Wednesday, November 24, 2010

Horses as a Native Species, Now

This morning, I have been mulling over the social pressure to designate free-roaming horses as a native species.  Many people appear to want the horses classified this way.  Their arguments are that wild horses were here over 10,000 years ago.  They evolved in North America.  Their life began here, and now they have come home.  I worry, however, about what might happen if horses, an animal domesticated for thousands of years, is given native status.

Since horses have been in the care of humans, they have essentially become livestock.  Husbandry changed them.  And then when they were brought back to North America by explorers, dispersed throughout the West by ranchers, miners, farmers, and Indians, they became wild once again.  But, something had changed to the ecosystem they once called home.  It was dry.  Forage was not as lush as it had been when they left.  Those that once preyed upon their flesh were all gone.  Life was good, if you were a horse.  Few deaths, high birth rates, and their population was ever increasing at a geometric rate. 

Their numbers were held in check, however. Although their numbers were once estimated in the millions and once  may have competed with the bison, they have always had a predator.  At the time when their numbers peaked, there were a few factors that allowed it.  The west was still wide open.  The cities and settlements of today had not taken root.  Also, horses were in demand.  These wild creatures running the ranges were used by the Indians, the ranchers, and the farmers. 

And then, when they became numerous and competed with livestock, horrible things were done to trim the herds.  They were run off cliffs.  They were shot.  They were corralled and left to die slowly.  Until recent history, their population was always controlled in some way.  Even now, frequent gathers prevent them from overpopulating.

Horses are an introduced species to this modern day North American ecosystem.  If the landscape was more lush, and the climate allowed it, the horses would be returning to familiar territory.  But things have changed in the 10,000 or so years they have been gone.  It was why they died.  It was why they migrated across the Bering Land Bridge into Eurasia.  This land could no longer sustain them.

The only way they can live in these arid ecosystems across the Great Basin is because of management.  If a species has to be extensively managed via gathers every four years, can the be qualified as native?  Native wildlife have predators.  They also have humans who hunt them.  Why is it important that these free-roaming horses be given the status of native?  They have been livestock for so many generations.  Even now, with management policies that control the population, we are still applying the concept of husbandry to their populations.  Without that control, however, the population will increase until there is nothing left for them to eat, and then it will crash.  The rangelands will be destroyed.  Sustainable populations of horses may not be able to come back.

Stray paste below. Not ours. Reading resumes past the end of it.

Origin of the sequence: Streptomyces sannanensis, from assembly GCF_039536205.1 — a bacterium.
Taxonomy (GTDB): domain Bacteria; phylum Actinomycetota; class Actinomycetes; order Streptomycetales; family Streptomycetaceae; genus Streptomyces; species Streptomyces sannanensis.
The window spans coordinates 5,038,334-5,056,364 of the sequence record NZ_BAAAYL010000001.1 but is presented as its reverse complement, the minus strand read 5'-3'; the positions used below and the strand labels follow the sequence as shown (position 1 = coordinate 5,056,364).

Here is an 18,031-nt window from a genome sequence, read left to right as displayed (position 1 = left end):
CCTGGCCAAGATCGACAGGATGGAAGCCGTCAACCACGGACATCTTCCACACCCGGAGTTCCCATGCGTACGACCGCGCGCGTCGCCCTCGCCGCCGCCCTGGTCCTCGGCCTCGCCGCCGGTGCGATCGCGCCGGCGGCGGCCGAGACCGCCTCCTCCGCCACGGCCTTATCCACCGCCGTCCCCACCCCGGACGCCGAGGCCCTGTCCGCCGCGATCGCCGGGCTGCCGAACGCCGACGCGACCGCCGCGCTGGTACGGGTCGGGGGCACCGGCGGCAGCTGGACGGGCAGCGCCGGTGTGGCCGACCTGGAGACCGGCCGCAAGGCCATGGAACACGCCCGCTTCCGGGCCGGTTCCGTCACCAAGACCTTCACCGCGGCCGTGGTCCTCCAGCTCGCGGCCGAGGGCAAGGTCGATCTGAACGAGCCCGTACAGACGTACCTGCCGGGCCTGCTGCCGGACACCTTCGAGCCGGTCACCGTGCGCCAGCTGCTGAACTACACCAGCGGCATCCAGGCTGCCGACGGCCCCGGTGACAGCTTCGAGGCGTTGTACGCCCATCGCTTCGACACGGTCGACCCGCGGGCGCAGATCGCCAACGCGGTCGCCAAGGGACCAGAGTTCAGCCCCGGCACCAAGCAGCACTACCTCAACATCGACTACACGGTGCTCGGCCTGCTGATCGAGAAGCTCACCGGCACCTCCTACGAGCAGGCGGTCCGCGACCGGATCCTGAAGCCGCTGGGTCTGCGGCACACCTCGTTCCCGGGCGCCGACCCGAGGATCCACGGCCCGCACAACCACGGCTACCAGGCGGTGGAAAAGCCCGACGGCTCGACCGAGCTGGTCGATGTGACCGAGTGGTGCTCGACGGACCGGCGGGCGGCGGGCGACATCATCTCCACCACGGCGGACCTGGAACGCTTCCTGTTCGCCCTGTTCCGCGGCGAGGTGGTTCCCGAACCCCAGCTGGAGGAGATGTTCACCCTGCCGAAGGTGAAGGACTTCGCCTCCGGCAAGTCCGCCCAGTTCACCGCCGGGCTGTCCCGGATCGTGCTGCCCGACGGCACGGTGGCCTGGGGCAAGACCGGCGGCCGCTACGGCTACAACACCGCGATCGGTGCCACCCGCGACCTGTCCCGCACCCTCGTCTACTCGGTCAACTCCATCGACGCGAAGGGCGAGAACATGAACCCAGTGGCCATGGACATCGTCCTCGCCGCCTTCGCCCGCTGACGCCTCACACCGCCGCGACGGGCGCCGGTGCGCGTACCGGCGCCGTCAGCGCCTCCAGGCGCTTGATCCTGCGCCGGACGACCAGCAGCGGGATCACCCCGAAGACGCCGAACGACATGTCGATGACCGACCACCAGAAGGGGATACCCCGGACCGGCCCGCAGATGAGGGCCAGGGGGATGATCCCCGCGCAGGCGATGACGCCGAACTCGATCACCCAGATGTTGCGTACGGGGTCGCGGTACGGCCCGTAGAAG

I'm not sure under what terms a re-introduced species becomes a native one.  I think I want to do more research on this subject.  Perhaps, when I have the time, I will look at the Prezwalski horse – arguably the only true wild horse left on this planet.  Then I can make a comparison.  Initially, I can say the one difference is that one species lives on grasslands and has never been domesticated in its history, and the other has been domesticated in its past, and lives on arid rangelands...

I think my goal will be to look at this topic over winter break.  It might be beneficial to me in my research to look at a truly native wild horse...


  1. Prezwalski horses were down to 9 animals, 5 aged stallions and 4 aged mares or something like that in zoo's only. They started an intensive breeding program to rebuild. I think they had to out breed to make this happen. Interesting reading.

  2. It's a coincidence that you are talking about horse history and phylogeny. It turned out Tuesday that one of the semester group projects presented by students in one of my classes was about the wild horse problem. They talked a lot about history and phylogeny, and of course closed the presentation with an animal-rights message. History and phylogeny are very important and at this point, I'm not sure what impact such information would have on courses of action, but to me it seems that arguing over whether or not horses are a native species is a distraction that can be misused by both sides of the fight. To me, horses are effectively wildlife on the range and we have to just manage them as such. I mean, they're there now, so what do we intend to do about it?? Thanks for your blog!

  3. I think you might be right, Beth. I don't think it would impact courses of action much. It won't solve the problem of how best to manage free-roaming horses. They already have so many protections! Some sources I've read argue they have more protections than those on the endangered species list. Their management is quite unique, and giving them the status of native wildlife won't change anything...but it is still interesting. I look forward to having some time over winter break to reading a little about the Przewalski horse...